Hips and Ridges Asphalt Shingles on Slopes of Less Than 1 in 3

(1)  Shingles on hips and ridges shall be not less than 300 mm wide applied to provide triple coverage.

(2)  Shingles referred to in Sentence (1) shall be cemented to the roof shingles and to each other with a coat of cement and fastened with nails or staples located 40 mm above the butt of the overlying shingle and 50 mm from each edge.


Article Ontario Regulation 332/12 Building Code,   Information published by oncodes.ca for educational purposes only.

Note : A hip roof is a roof where all four sides of the roof slope downwards from the peak. It does not have a gable or a flat end. Hip roofs are popular on church steeples, where they typically have a high pitch.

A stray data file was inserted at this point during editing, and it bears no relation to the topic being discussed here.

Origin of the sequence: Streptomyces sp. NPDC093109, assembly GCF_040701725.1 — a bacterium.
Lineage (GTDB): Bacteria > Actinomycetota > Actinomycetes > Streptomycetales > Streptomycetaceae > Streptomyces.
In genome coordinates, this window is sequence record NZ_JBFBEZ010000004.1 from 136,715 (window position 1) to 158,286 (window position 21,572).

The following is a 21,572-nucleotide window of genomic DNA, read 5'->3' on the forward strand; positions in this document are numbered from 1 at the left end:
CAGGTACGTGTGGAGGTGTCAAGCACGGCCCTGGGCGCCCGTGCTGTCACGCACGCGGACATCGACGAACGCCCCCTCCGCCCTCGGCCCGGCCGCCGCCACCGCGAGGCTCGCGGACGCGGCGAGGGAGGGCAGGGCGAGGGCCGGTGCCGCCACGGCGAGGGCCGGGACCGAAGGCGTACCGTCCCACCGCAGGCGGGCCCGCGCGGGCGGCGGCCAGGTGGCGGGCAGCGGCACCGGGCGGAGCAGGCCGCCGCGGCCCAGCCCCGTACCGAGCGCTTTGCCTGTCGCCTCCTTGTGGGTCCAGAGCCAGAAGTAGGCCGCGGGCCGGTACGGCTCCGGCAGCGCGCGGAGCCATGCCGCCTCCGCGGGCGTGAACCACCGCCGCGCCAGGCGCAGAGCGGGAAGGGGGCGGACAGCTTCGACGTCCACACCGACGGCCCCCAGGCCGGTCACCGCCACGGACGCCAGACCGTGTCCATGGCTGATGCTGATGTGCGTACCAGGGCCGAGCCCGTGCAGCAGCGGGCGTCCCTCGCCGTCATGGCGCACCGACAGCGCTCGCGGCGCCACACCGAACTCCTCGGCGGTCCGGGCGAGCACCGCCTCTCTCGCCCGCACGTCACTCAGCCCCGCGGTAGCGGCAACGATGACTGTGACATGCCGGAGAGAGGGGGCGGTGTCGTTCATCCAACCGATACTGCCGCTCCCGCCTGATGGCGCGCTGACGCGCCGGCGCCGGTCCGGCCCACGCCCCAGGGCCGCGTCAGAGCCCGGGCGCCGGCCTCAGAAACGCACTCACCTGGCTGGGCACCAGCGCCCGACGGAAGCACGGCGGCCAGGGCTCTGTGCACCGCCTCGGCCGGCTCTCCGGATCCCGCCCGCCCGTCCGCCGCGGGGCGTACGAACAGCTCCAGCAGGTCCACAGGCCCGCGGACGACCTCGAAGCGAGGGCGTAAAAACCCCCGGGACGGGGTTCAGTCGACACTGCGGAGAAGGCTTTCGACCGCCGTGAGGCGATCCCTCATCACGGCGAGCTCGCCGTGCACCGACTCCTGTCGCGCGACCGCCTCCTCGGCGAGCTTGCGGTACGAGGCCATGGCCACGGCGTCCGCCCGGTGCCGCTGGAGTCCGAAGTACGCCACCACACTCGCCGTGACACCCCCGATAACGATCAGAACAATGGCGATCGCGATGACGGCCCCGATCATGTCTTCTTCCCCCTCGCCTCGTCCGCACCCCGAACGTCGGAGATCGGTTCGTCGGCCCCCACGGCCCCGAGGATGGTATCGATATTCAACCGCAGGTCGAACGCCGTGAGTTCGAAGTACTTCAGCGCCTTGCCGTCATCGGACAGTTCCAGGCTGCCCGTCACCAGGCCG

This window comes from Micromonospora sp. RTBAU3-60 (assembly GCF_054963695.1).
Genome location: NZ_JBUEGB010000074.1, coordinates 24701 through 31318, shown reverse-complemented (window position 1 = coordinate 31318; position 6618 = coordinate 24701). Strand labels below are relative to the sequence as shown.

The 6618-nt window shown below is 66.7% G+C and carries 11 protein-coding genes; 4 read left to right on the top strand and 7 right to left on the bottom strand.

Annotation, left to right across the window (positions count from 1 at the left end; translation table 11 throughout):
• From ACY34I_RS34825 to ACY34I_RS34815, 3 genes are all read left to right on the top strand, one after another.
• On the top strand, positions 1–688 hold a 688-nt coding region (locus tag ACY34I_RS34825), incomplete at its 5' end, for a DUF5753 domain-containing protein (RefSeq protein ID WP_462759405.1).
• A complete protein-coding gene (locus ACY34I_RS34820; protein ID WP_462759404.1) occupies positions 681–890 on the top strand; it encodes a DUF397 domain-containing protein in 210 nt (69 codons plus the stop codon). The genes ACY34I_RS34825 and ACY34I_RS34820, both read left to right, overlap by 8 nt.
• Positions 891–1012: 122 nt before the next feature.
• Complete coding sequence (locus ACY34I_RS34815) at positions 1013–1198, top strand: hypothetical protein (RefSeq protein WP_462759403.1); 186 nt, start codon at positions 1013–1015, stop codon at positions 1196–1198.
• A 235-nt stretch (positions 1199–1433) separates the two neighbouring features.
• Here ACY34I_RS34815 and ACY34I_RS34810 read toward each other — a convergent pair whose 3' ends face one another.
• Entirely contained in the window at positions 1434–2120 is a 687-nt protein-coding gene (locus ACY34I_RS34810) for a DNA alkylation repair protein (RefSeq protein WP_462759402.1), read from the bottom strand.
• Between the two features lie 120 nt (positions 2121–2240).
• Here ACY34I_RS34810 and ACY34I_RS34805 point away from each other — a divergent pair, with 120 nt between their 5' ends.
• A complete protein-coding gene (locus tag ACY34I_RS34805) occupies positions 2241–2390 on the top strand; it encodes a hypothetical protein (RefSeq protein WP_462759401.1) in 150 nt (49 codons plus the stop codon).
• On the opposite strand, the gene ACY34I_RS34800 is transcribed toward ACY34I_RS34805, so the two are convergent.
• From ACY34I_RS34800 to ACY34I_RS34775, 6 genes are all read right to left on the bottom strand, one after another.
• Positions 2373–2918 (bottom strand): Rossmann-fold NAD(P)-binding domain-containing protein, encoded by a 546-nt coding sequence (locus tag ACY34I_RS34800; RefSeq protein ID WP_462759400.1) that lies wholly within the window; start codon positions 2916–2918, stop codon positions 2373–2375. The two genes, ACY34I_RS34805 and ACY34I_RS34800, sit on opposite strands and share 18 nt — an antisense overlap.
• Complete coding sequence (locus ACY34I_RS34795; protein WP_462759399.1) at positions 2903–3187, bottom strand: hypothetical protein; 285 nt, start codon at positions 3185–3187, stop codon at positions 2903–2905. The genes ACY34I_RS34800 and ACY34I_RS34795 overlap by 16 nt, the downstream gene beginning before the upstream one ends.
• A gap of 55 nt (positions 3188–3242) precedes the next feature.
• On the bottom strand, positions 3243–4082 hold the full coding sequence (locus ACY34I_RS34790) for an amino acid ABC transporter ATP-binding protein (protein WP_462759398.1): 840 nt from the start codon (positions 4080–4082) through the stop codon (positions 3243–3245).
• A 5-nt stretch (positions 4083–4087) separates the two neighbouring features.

The ridge of a roof is the peak where two opposing roof planes meet. In simple terms, it’s the highest point on a roof where two horizontal (i.e., flat) roofing surfaces intersect. You can think about this as being lifted off the ground, perhaps by a chimney or other structure, or maybe even attached to another building’s foundation.